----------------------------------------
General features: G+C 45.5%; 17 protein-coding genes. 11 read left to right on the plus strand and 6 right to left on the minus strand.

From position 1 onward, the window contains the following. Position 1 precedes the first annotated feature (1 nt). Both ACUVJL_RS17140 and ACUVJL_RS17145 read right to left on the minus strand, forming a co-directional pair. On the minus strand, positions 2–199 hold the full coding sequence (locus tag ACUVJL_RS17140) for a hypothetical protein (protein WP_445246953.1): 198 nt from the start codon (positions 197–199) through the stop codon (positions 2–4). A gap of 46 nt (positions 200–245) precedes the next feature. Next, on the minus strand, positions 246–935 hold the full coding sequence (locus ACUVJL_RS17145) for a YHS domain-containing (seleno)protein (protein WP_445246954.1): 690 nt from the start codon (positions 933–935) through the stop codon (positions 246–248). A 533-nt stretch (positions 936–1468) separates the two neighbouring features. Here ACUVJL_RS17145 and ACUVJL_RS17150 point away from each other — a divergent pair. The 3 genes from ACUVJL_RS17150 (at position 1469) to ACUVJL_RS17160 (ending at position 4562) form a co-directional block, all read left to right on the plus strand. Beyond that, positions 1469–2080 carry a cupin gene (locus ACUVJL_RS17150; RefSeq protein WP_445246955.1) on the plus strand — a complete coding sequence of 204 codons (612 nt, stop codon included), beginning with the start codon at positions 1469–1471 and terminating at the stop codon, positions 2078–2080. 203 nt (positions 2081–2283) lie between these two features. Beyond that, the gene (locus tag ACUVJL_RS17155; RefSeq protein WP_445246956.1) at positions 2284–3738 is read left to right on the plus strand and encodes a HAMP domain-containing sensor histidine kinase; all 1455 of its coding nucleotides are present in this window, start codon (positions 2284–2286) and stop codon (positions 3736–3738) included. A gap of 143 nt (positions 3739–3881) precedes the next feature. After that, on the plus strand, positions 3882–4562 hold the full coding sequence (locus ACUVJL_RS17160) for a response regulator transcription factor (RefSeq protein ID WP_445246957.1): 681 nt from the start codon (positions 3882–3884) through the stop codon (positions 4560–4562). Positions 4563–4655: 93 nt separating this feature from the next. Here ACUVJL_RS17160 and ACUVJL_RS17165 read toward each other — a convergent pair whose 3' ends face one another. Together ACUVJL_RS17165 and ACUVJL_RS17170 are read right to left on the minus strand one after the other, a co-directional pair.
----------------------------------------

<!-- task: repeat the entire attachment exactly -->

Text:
General features: G+C 45.5%; 17 protein-coding genes. 11 read left to right on the plus strand and 6 right to left on the minus strand.

From position 1 onward, the window contains the following. Position 1 precedes the first annotated feature (1 nt). Both ACUVJL_RS17140 and ACUVJL_RS17145 read right to left on the minus strand, forming a co-directional pair. On the minus strand, positions 2–199 hold the full coding sequence (locus tag ACUVJL_RS17140) for a hypothetical protein (protein WP_445246953.1): 198 nt from the start codon (positions 197–199) through the stop codon (positions 2–4). A gap of 46 nt (positions 200–245) precedes the next feature. Next, on the minus strand, positions 246–935 hold the full coding sequence (locus ACUVJL_RS17145) for a YHS domain-containing (seleno)protein (protein WP_445246954.1): 690 nt from the start codon (positions 933–935) through the stop codon (positions 246–248). A 533-nt stretch (positions 936–1468) separates the two neighbouring features. Here ACUVJL_RS17145 and ACUVJL_RS17150 point away from each other — a divergent pair. The 3 genes from ACUVJL_RS17150 (at position 1469) to ACUVJL_RS17160 (ending at position 4562) form a co-directional block, all read left to right on the plus strand. Beyond that, positions 1469–2080 carry a cupin gene (locus ACUVJL_RS17150; RefSeq protein WP_445246955.1) on the plus strand — a complete coding sequence of 204 codons (612 nt, stop codon included), beginning with the start codon at positions 1469–1471 and terminating at the stop codon, positions 2078–2080. 203 nt (positions 2081–2283) lie between these two features. Beyond that, the gene (locus tag ACUVJL_RS17155; RefSeq protein WP_445246956.1) at positions 2284–3738 is read left to right on the plus strand and encodes a HAMP domain-containing sensor histidine kinase; all 1455 of its coding nucleotides are present in this window, start codon (positions 2284–2286) and stop codon (positions 3736–3738) included. A gap of 143 nt (positions 3739–3881) precedes the next feature. After that, on the plus strand, positions 3882–4562 hold the full coding sequence (locus ACUVJL_RS17160) for a response regulator transcription factor (RefSeq protein ID WP_445246957.1): 681 nt from the start codon (positions 3882–3884) through the stop codon (positions 4560–4562). Positions 4563–4655: 93 nt separating this feature from the next. Here ACUVJL_RS17160 and ACUVJL_RS17165 read toward each other — a convergent pair whose 3' ends face one another. Together ACUVJL_RS17165 and ACUVJL_RS17170 are read right to left on the minus strand one after the other, a co-directional pair.